10. Final Dough - Bake (8am Next Day): Pre-heat your oven to 180C/350F (160C/325F with convection). Once the dough is proofed, transfer to oven and bake for 35min, or until internal temp is >96C/195F. Check the loaf 15min into the bake - if it's browning too quickly, place a piece of foil over the top for the rest of the bake.
  11. Final Dough - Enjoy: Remove from oven & brush a little extra melted butter onto the top if desired. Immediately turn the loaf out onto a cooling rack. Let cool completely and enjoy!

See what other Food52ers are saying.

  • JJ Paoletti
    JJ Paoletti
  • Katrina Tan
    Katrina Tan
  • Connie
    Connie
  • halfsweetsundays
    halfsweetsundays

18 Reviews

Taly January 13, 2022
This recipe turned out amazing, even though I made a number of mistakes -- I can't wait to make it right! I added the salt too early, used all the levain (so had to add an extra 1/4 cup flour to get to the windowpane stage), and used a 9x5 loaf pan. It rose beautifully and tastes great.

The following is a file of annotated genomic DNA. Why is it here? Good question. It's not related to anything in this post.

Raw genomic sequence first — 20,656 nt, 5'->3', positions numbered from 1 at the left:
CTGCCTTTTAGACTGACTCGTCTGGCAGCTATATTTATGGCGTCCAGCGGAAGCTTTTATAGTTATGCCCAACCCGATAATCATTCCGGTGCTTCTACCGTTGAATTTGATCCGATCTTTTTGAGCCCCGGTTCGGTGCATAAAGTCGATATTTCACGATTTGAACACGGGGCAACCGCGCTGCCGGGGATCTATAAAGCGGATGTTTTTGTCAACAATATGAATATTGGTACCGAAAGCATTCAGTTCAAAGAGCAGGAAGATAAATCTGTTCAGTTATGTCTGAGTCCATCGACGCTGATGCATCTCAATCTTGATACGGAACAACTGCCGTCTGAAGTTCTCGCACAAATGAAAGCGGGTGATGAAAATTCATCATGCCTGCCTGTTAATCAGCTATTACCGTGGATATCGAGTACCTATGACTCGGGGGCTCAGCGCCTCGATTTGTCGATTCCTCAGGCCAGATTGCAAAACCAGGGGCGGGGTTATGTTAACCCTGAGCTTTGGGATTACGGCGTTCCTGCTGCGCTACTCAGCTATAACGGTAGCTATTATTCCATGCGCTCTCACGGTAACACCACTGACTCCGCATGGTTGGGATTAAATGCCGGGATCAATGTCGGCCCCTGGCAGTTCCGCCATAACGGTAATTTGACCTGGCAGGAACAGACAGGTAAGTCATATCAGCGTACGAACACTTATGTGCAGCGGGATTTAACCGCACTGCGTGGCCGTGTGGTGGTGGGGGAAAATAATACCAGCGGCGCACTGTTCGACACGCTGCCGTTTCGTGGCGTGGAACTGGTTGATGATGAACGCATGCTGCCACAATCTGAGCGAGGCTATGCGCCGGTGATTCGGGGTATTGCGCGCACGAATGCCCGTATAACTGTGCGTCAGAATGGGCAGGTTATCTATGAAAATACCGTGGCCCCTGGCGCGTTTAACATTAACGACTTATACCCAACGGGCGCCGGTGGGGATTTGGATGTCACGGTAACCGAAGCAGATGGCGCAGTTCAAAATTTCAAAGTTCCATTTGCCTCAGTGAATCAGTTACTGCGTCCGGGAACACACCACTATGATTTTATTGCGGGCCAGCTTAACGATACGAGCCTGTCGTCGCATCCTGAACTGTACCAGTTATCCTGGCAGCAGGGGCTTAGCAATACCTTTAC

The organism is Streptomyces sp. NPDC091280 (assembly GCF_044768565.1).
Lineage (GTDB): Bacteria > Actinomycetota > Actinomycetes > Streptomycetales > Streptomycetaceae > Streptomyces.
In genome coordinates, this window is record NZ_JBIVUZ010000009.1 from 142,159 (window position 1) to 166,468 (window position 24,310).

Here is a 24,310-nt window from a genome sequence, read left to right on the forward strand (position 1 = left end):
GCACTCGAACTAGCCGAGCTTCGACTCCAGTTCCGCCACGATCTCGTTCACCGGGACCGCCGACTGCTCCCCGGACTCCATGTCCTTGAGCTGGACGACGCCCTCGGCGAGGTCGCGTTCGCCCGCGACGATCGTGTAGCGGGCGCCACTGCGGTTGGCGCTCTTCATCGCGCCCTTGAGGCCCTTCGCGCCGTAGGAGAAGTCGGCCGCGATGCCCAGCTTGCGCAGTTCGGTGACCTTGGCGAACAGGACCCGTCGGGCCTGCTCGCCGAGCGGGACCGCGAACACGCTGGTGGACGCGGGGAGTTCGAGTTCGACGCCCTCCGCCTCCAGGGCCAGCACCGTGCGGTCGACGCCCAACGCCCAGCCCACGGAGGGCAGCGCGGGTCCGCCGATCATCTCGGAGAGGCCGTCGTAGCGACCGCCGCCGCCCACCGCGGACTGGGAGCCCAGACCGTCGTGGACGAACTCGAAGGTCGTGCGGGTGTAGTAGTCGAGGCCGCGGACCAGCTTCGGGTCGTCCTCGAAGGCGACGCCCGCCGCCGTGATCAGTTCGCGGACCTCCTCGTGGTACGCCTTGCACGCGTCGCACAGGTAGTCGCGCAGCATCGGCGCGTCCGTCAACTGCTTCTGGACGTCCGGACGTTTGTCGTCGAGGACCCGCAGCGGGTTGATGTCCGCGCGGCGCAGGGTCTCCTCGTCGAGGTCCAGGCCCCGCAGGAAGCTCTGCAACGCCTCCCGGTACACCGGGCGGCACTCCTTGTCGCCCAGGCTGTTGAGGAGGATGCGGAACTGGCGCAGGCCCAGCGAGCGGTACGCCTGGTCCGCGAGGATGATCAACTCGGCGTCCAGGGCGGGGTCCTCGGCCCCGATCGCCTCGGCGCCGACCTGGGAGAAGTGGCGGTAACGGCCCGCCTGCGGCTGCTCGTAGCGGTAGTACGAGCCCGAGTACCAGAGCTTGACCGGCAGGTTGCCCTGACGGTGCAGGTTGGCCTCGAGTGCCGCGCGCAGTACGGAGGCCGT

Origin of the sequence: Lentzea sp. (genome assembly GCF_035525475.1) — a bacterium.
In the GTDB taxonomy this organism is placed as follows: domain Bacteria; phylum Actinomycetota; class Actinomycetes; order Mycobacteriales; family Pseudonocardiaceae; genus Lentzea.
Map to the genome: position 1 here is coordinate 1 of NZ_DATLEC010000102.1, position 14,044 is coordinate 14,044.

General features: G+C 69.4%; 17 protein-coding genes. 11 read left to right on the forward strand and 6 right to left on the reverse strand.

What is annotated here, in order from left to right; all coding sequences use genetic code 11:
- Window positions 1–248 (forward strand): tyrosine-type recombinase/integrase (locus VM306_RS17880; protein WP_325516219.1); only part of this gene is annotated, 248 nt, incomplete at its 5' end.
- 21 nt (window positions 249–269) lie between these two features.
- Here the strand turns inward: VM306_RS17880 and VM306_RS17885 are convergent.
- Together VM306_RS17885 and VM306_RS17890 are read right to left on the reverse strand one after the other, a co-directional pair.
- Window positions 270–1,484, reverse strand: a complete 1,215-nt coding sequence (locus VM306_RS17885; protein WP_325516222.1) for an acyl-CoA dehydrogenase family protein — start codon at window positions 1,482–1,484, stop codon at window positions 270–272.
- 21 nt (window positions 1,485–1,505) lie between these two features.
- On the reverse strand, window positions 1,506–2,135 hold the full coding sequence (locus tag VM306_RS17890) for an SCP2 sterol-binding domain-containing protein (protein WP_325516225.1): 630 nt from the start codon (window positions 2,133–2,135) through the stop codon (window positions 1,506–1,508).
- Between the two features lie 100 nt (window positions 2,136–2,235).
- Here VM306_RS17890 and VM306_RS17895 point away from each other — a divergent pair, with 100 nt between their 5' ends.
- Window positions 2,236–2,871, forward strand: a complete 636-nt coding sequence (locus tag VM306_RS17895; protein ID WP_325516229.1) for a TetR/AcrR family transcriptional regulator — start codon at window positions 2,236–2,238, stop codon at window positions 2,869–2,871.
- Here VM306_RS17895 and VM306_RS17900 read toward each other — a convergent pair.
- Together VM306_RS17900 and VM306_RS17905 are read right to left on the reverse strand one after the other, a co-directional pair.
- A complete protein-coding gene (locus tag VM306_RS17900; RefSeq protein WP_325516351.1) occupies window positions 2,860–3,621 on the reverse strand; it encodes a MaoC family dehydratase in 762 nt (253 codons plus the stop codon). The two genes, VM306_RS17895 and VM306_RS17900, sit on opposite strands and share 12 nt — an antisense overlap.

Author Comment
halfsweetsundays January 13, 2022
Thanks for giving this a try and happy to hear it worked out well for you despite the adjustments!
 
JJ P. September 18, 2021
2nd time making this. Great recipe! I did overcook by 2 min and it ended up at 205 F which made the crust a little harder. This batch though I thought was significantly tangier than my 1st go round. Any ideas? Is it from taking the final temp up higher?

I usually make a double batch (6 pieces) and cook it in a long cast iron casserole at conv bake 350. Still takes me 35 min since it's a double batch.
 
Katrina T. August 11, 2021
Trust the recipe. It works, and it's good.
And don't be tempted to do an overnight autolyse.
 
Katrina T. August 10, 2021
Is there something missing from the main dough? It seems to be extremely low hydration - 40g milk + 1 egg to 200g flour.
 
Author Comment
halfsweetsundays August 10, 2021
The remaining hydration in the dough comes from addding in your levain and the yudane, which both have water in them!
 
Katrina T. August 10, 2021
Thanks for the quick reply! But the levain and yudane also have an equal proportion of flour in them, hence the overall hydration levels will remain the same, at less than 50%.